The front door was unlocked. Marv opened it slowly.
“Oh my God,” were the only words I could muster.
From my vantage point, I counted at least seven flat screen televisions in various locations. Three were mounted to a single wall, giving the area the feel of a Vegas sports book. I recognized the characters from Breaking Bad on the 80-inch model. Below and to the left, a smaller plasma was tuned to Scandal. Bleary-eyed occupants desperately in need of food, sleep and hot showers were sprawled in anything that passed for seating. A dilapidated couch that screamed fraternity yard sale contained two middle-aged men and a twenty-something woman, eyes glazed yet affixed to the exploits of Walter White.
“I’ve seen this one,” I said. “A fly gets into the meth lab and…”
“SHUT UP DUDE!” came the reply from the woman.
“We haven’t seen it,” her companion added. “Make another sound and we will seriously mess you up.”
I glanced at Marv, who shrugged and arched his eyebrows, giving me his best, “I-warned-you” look. He gestured for me to meet him in the kitchen.
“What IS this place?” I said.
“It’s a binge watching house,’ he said. “These poor people man, they enter, they get a taste of Sons of Anarchy and they’re hooked.
“Why can’t they just watch these shows at home?” I asked.
“You don’t know anything about addiction, do you?” Marv said. “These people can’t just watch their show once a week. Oh sure, maybe they THINK they can, but it never works. They always want more. They’re on their third Homeland episode when their kids start whining about wanting to watch Dance Moms. So they come up with some lame excuse like ‘I’m just going to run to Target for a few things,’ and they end up here.
“Pardon me, old chap, but would you be so kind as to lower your volume? The other lads and I are having a most difficult time hearing the telly.”
“It’s the Downton Abbey addicts,” Marv said. “Much more polite than the Breaking Bad crew.”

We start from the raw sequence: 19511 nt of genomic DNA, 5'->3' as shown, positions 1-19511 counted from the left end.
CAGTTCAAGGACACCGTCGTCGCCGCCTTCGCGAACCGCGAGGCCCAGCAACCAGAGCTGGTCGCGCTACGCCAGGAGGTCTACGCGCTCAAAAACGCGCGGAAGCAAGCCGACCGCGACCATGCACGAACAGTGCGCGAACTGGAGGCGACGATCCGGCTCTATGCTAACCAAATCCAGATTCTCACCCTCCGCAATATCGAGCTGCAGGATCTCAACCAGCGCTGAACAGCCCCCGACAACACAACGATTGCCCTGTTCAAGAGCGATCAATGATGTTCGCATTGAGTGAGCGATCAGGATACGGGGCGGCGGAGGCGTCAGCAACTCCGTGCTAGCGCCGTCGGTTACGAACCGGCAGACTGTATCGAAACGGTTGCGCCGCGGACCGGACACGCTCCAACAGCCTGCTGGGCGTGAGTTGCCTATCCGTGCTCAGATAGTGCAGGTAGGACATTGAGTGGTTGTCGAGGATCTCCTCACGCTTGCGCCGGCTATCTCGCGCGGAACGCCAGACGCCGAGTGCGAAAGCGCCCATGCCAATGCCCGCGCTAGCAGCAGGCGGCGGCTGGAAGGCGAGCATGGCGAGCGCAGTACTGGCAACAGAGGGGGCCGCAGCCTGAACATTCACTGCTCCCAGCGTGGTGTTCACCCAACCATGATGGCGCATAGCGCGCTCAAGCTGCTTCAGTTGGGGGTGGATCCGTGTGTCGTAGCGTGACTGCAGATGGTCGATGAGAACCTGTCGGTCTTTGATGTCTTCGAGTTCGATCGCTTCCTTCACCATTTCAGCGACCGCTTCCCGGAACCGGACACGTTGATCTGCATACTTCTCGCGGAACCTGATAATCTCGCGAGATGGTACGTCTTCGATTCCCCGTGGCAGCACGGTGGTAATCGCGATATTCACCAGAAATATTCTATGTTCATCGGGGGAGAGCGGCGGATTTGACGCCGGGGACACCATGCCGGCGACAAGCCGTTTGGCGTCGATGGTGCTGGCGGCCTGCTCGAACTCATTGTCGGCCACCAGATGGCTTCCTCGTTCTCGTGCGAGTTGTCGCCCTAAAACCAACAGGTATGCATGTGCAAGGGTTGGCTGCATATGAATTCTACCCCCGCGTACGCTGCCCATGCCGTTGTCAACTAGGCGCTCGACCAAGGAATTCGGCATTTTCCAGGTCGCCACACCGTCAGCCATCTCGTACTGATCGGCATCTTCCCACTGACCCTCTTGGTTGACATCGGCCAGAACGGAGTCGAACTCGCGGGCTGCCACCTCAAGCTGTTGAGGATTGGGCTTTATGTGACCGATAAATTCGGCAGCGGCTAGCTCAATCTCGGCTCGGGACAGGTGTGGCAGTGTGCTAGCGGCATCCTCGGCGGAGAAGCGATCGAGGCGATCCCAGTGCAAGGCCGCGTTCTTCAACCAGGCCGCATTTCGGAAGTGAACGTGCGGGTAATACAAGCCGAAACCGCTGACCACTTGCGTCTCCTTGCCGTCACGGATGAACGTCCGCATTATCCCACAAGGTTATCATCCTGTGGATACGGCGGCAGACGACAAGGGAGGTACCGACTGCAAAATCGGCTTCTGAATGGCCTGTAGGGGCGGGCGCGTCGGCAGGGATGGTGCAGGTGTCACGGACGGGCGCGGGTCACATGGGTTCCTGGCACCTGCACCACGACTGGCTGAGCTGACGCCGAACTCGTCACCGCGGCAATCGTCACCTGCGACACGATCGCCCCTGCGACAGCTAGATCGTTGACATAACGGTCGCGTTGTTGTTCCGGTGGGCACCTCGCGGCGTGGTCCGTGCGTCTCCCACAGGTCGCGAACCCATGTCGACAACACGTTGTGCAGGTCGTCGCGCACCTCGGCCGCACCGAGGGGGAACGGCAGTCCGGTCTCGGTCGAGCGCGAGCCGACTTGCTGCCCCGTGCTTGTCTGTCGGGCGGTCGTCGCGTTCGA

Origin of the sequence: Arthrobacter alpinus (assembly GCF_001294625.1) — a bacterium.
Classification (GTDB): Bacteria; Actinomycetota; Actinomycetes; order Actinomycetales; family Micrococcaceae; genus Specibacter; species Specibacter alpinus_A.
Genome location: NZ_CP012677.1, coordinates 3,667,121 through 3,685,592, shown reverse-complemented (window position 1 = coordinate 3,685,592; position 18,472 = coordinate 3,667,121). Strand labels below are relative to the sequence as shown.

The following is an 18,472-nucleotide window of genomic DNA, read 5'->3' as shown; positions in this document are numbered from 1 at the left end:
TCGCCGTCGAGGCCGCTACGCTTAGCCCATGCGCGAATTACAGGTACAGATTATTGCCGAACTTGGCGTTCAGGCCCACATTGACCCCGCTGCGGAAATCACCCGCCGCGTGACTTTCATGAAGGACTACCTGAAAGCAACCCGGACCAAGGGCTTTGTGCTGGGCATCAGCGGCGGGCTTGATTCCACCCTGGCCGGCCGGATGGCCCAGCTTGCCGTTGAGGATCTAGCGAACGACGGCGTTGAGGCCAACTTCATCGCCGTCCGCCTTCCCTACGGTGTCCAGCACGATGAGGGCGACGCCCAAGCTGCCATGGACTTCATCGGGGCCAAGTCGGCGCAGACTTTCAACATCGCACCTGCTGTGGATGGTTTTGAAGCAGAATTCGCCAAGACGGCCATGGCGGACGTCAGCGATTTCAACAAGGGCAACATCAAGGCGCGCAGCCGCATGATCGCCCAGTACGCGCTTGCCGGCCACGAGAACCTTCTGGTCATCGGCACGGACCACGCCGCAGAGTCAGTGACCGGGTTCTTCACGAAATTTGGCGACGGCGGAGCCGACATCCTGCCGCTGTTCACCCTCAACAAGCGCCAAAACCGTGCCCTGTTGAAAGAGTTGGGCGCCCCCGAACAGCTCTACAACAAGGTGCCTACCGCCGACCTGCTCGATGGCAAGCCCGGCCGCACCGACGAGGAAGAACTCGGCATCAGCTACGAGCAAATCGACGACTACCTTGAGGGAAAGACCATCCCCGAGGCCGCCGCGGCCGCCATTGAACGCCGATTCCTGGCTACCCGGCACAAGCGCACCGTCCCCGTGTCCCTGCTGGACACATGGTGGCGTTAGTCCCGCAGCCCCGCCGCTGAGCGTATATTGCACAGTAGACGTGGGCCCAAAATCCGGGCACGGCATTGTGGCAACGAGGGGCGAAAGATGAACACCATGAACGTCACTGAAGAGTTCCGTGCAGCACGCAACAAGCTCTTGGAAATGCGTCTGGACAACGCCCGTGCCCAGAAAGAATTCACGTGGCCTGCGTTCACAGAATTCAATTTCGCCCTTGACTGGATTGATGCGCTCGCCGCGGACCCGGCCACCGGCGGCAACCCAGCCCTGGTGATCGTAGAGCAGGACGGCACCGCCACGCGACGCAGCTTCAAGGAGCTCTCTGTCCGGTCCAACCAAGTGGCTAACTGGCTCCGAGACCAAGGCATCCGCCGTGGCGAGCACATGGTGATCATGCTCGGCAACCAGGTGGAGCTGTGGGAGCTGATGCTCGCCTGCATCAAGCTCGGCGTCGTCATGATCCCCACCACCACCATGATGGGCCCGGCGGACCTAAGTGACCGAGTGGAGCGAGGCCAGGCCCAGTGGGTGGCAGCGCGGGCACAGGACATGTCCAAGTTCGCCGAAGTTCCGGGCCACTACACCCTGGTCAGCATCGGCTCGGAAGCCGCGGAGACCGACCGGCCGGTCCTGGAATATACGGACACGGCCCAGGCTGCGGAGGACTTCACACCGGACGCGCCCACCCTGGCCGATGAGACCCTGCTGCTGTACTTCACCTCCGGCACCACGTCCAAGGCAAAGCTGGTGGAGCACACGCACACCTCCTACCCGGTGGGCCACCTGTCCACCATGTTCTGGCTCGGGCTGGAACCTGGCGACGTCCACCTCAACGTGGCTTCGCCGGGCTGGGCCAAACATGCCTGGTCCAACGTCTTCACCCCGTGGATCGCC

“Who started this?” I said. “I mean, do you have any leads?”
“All of our sources point to the evil Netflix cartel,” Marv said. “They control about 80 percent of the country’s binge-watching activity. Oh sure, there are other players…Hulu Plus, CinemaNow, VUDU…but Netflix is ruthless. Sooner or later they crush everybody.”
A knock at the door interrupted our conversation. A gravelly voice exclaimed “Best Buy.”
“Jackson, we got another delivery,” said a 60-ish grandfather type, sprawled on a beach chair watching Mad Men.
A college-aged surfer dude, who I assumed was Jackson, rose from a beanbag chair. “Everybody hit ‘pause,’” he commanded.
The action on all the screens froze in unison. Jackson approached the delivery man.
“What do you got today?”
“A 50-inch Sony plasma, a TV stand and a Roku box. Sign here.”
“Put it in the basement,” Jackson commanded. “We’ve got a House of Cards gang coming in this afternoon and we’ll need the space.”
“Are we done? We’re done, right? We can press ‘play.’ Tell me we can press ‘play,’” came a hysterical plea near a TV where the characters from The Walking Dead were motionless.
“Yeah, everything’s cool again,” Jackson replied. “You know the drill. Let’s see some green.”
Carrying a Tupperware container, Jackson walked the room, stopping near each resident. Tens and twenties soon filled the container to overflow.
“Five bucks?” Jackson asked one bearded binge watcher. “Dude, you’ve been here since Arrested Development was available for live streaming.”
“Jackson, you know I’m good for it. Just let me finish Season 4.”
“You got ’til Friday,” Jackson replied and moved on.
“Who’s this Jackson guy?” I asked Marv.
“Don’t know much about him other than he used to be a Starbucks barista. But he rented this place, added the TVs and now these people pay him each time he signs up for another Netflix subscription. Sure it’s $7.99 a month, but we hear he’s charging $20 and pocketing the rest.”
“And they pay that?”
“You’d pay it, too, if you wanted to watch Orange is the New Black uninterrupted.”
“Can’t you arrest him?”
“For what?” Marv replied. “It ain’t illegal to watch TV.”
“But he’s ruining lives. “You said most of these people have families.”
Just then the door opened. “Donald are you here?”
The woman swept into the room, bypassing The Following, Bones and Weeds until she came to the Dexter couch.